Quiz night question: which is harder to fathom – the mechanisms of cryptocurrency or the machinations of Congress?
I don’t know how to present today’s story. Speak, memory… no, nothing arises from my father’s grim humor, his instructive tales of tomato planting, cheats to select ripe peaches, or the time his buddy fell into the gears at the plant, that might provide insight into this crypto-political mess. Dad must be spinning in his Heavenly lounger.
Let’s start at the beginning – as I can fathom it. Congress, Treasury, and the IRS agreed that cryptocurrency brokers should report their activities so taxes can be paid in proportion. The key point here is properly defining ‘broker’, but they dropped the ball and the proposed legislation was awkwardly written.
The resulting crypto-broker bill was birthed in the Senate, in the manger of the infrastructure bill – rather like planting a daisy in the Brazilian rainforest. The infra bill tops one trillion dollars, and it’s merely a warmup for a titanic big brother: next year’s model is worth $3.5 trillion. I’m not sure what to say about it, but I’ll think of something when we are forced to consider it.
How such a maladroit bill could reach Congressional desks is confounding. Yet it occurred, and the cryptocurrency industry responded with mortal fear. Could this haphazard law gain passage by inertia, entwined as it is with that inscrutable infra-gargantuan statute of spending? Passage might destroy the domestic cryptocurrency industry, forcing operations overseas, into markets ruled by more cogent laws. Lose one for our economy, they say.
Here’s the beef: as worded, the crypto bill would impose tax reporting requirements on “any person who (for consideration) is responsible for regularly providing any service effectuating transfers of digital assets on behalf of other person.”
As thus written, miners and developers would be considered brokers, and forced to report all manner of information they cannot provide – details of transactions and holdings of which they know nothing. Failure to comply would mean a call from the IRS, followed by unanswerable questions that could finish one’s business.
Let’s clarify our terms. Developers are high-level technicians. They design blockchain protocols, network architecture for transactions; they build front-end designs to serve customers, construct back-office systems, create and monitor smart contracts. They are bold frontier specialists, best defined as enablers of the burgeoning new cryptocurrency business.
Miners engage in the staggeringly arduous process of creating new cryptocurrency tokens via solving computational puzzles or other dizzyingly opaque or capricious means. They sure know a lot, but not much about anything taxable.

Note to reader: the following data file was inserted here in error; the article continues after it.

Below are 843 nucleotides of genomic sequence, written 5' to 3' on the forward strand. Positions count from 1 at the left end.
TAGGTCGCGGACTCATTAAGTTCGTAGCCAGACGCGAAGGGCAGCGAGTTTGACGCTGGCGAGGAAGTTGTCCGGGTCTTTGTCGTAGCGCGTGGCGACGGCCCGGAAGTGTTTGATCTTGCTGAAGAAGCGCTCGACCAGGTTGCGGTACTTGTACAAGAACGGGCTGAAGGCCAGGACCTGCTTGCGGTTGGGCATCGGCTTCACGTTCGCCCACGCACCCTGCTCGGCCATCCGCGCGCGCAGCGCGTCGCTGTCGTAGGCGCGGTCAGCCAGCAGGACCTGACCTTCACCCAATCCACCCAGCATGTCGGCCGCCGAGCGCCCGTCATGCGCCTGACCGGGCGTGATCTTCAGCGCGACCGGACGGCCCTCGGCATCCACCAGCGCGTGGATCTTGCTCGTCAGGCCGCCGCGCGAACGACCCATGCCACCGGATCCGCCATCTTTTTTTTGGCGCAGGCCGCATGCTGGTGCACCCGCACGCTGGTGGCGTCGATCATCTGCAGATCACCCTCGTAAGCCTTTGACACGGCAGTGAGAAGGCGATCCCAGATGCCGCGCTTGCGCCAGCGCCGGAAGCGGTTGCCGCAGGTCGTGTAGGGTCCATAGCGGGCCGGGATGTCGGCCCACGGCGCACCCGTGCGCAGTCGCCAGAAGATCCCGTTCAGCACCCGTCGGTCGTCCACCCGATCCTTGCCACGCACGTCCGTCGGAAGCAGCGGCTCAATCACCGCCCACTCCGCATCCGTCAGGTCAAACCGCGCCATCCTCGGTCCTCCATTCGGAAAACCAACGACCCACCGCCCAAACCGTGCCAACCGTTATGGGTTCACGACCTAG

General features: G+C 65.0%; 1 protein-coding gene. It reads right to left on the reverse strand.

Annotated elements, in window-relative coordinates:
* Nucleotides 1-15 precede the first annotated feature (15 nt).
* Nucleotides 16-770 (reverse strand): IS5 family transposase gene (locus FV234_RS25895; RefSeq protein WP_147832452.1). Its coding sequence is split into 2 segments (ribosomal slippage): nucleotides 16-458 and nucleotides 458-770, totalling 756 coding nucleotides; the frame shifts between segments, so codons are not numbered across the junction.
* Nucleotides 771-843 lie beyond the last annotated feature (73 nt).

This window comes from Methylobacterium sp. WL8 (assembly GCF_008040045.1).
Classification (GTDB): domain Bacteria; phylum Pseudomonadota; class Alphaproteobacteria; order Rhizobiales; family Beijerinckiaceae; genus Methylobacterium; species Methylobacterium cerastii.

How these parties, known as transaction validators, got drawn into this legislative mess is any befuddled Congressional staffer’s best guess.
What happened next?
The industry howled; a band of Senate legislators listened and worked up a bipartisan compromise bill, worded to exempt validators from the category of brokers. The Treasury Department signaled its agreement. Aisle-crossing support was secured for a calm vote; President Biden signaled consent. The ship of state was sailing smoothly and grandly, for once.
Enter Senatorial procedure. A unanimous vote was needed to pass the compromise. Senator Richard Shelby, R-AL, insisted on adding $50 billion in military infrastructure spending to the mega host bill. You’d think Treasury could find that amount by sweeping under desks and digging behind filing cabinets, yet the senator’s objections led to chaos.
“It is shameful that this massive infrastructure legislation contains not one dime for our military’s vast infrastructure,” thundered Shelby, on his webpage. “Senate Democrats blocked every attempt to fix this glaring omission.” Ah, it’s their fault. “There is a clear and dangerous pattern here.” I can’t help but agree – yet in this scene, nothing is new; it’s how the Hill operates.
Rational senatorial compromise, rest in peace. Matters now pass to the House of Representatives, where a similar compromise rests anxiously on the table, although now certain Democrats are balking, horse trading, and haggling. It’s next year’s $3.5 trillion infrastructure bill that concerns them, and I’ll spare you the grim details, as they shift and reshape like sandcastles under the tide.
There’s still time for reason to prevail, as voting on the bill won’t take place until next week. Say your prayers, and if you aren’t the knee-bending type, there’s just time to learn.
Can we end on a high note? Bloomberg reports that on August 13 the Treasury Department said that if the bill passed in its original wording, it wouldn’t pursue those transaction validators so ineptly defined as brokers.
Treasury suggested a legal cheat that would limit the bill’s reach to parties defined as brokers under the tax code. Well, that just might work.
This news spurred a sprightly rally in Bitcoin’s value, so I am loath to disclose the article’s source: an ‘unnamed official’. Still, I eagerly await a definitive, happy word from Treasury.
The crypto industry sees good signs in this soupy mess. Congress thinks cryptocurrencies and their Gordian markets are worthy of taxation and legislative pentathlons; they clearly are here to stay. I agree: recent events are a confidence vote for this spectacularly valuable, headily volatile new asset. Yet I wonder if anyone looking at this Congressional endorsement is drawing a rather more jaundiced conclusion.